How much of that valuation is due to his efforts, and how much is due to the decades of labour by over a hundred thousand talented engineers?


That's not what he suggested:

> the amount of money that the people who learned from Campbell control can be measure in TRILLIONS


Eric Schmidt is quoted as saying that the totality of Google's organizational structure owes itself to Bill Campbell.

That's a pretty substantial fraction of the company's valuation.


Valuation =/= "control" over that money.

(source : Founder)


A truly sad day. I had a chance to meet Bill 4 or 5 times as a student and as an entrepreneur, and you would have no idea that he was such an institution: completely approachable and willing to give advice and support even to a random kid from North Carolina.


Hey, I'm from North Carolina too, from Clayton!

That's really awesome to hear that you were able to meet him. I always hear stories about people like that, who leave that 'approachable' impression on people they meet, I'm glad that there are still others like Campbell left, and that it seems that so many have learned from him. Surely his great work will continue on in the lives he touched.


Boy, has HN grown. I would have never imagined seeing another Clayton native here!


Well, Clayton has grown quite a bit too. I'm in NYC now, but I visited some family there a few months ago, and the place has changed quite a bit. Lots of new developments and such.


Absolute Legend. Here's an hour long interview with the man. https://www.youtube.com/watch?v=EFWG51nGmGA



This is very sad. Just this week I have been reading "The hard thing about hard things" by Ben Horowitz and he makes countless mention of how great Bill Campbell was.


Url changed from http://www.businessinsider.sg/bill-campbell-has-died-2016-4, which points to this.


That free food and those ping pong tables are very representative of how a person treat their employees, though.

They typically mean that the person believes that food and games are appropriate compensation for continuous overtime. I wouldn't need food if I was (socially, it's rarely made explicit) allowed to leave at an appropriate time (5pm, assuming 9am arrival), because I'd have time to make my own dinner.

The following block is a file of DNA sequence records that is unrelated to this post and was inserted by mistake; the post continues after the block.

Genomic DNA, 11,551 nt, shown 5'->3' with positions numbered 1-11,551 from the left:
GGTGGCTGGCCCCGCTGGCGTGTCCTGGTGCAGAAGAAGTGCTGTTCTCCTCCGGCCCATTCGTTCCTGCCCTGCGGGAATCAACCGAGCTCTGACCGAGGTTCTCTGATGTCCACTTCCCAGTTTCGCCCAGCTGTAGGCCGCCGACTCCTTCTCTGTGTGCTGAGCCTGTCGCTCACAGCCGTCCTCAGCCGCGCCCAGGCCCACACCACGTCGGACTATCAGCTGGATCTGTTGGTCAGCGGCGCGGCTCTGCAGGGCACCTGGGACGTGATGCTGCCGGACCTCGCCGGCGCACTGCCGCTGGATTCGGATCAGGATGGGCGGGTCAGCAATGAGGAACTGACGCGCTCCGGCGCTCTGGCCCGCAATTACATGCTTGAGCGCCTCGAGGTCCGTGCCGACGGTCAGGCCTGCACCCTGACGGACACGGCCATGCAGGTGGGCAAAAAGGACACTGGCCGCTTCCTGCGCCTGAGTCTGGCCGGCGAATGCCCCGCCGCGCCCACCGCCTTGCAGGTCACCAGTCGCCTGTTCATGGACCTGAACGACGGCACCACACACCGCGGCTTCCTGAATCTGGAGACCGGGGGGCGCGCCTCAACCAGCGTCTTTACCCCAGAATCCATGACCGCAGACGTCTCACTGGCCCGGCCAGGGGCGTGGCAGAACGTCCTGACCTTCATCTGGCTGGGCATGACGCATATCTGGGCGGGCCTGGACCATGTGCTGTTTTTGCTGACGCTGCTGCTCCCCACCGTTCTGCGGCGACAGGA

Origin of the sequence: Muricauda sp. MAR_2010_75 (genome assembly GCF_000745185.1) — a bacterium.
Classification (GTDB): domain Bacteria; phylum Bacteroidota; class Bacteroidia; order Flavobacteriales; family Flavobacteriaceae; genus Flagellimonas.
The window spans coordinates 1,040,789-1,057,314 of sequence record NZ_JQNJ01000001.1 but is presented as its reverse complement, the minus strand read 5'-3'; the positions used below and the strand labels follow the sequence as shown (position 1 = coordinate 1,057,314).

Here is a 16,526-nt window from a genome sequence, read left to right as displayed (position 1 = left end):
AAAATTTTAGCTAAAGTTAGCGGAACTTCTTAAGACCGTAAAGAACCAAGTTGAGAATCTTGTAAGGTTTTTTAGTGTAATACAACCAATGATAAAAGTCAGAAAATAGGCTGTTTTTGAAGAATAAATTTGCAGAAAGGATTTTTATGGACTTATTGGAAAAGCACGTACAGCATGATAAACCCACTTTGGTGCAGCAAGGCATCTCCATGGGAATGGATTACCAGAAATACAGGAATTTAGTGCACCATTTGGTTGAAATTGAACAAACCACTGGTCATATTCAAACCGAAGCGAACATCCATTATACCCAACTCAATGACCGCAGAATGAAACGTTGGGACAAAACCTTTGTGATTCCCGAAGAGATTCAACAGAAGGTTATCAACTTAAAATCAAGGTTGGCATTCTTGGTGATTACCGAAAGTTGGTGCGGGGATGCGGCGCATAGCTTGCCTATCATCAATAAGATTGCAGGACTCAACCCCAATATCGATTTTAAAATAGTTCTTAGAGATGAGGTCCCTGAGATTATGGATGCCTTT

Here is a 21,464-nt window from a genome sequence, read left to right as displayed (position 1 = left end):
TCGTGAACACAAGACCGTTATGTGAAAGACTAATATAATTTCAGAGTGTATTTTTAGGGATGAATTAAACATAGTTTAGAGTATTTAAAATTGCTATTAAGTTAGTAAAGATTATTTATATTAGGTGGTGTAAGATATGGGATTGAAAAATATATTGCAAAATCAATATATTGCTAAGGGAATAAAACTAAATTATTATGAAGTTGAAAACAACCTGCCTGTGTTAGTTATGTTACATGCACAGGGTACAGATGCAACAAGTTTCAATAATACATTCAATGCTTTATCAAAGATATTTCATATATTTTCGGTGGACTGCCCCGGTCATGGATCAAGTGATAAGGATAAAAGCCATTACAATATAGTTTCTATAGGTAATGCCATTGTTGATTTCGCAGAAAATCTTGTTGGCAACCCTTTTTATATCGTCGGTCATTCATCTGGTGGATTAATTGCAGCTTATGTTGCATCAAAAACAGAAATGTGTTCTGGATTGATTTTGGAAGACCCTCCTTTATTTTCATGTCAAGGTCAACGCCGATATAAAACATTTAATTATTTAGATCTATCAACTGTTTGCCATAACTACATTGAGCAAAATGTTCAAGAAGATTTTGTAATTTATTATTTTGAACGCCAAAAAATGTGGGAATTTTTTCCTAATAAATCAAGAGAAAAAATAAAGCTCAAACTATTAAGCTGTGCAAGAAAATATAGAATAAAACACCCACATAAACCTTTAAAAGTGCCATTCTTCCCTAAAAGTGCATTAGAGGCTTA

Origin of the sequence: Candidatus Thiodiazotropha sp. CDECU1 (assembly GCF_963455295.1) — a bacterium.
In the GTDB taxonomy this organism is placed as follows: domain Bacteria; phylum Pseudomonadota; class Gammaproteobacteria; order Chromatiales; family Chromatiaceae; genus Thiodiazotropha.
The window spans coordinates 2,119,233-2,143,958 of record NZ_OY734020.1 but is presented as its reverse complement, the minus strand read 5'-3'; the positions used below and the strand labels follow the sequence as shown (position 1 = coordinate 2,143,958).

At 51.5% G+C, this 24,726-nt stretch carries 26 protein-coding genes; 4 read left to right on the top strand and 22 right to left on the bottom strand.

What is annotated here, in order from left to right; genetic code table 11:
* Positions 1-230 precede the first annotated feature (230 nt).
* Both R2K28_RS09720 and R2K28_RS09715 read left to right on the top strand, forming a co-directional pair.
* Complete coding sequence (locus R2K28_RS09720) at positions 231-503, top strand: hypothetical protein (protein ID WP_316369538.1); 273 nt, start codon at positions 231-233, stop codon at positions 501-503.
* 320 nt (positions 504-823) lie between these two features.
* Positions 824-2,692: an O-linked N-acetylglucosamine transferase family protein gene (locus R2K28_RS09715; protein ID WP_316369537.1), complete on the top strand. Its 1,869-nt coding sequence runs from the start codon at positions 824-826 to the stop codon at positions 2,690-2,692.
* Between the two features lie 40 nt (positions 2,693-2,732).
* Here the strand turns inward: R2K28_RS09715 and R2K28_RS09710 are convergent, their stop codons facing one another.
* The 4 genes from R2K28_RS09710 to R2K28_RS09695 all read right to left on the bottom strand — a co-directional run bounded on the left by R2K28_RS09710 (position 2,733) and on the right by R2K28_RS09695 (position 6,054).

Similarly, ping-pong tables mean you do not value your employees' focus, and believe that "whack whack whack" noises are totally okay in a room of knowledge workers (well, then that it's a single room room means...).

So culture might not be the ping-pong tables and candy, but they're certainly representative.


We detached this subthread from https://news.ycombinator.com/item?id=11521554 and marked it off-topic.


I've been thinking about that recently. How would you engineer a workplace that is amenable to say...sustained work?

Currently I'm my image of the ideal workplace (assuming no resource constraints) hovers around: quick internet, sufficient computing power, multiple screens, +100sqft/employee, spacious desks, 1-3 person offices, windows (the glass version), lighting, etc. It's a wishlist, for sure.

Then there's also the question of an ideal restplace. I believe most people (including me) are incapable of doing challenging work for 8 hours a day, and anyone who thinks that we are is lying to himself. I think 2 hours are good, 4 brilliant, and 6 are almost impossible. That means from 9-5 there's at least 2 hours, if not 6 spent doing things that are somewhere between work and decidedly not-work. If I could use that time to think/nap/mediate/sit in a really nice massage chair in a quiet room, I'd be a lot better rested. Fully resting instead of pretending-to-work-resting should be more time efficient and more effective, which hopefully allows you to take on more challenging work after a shorter rest.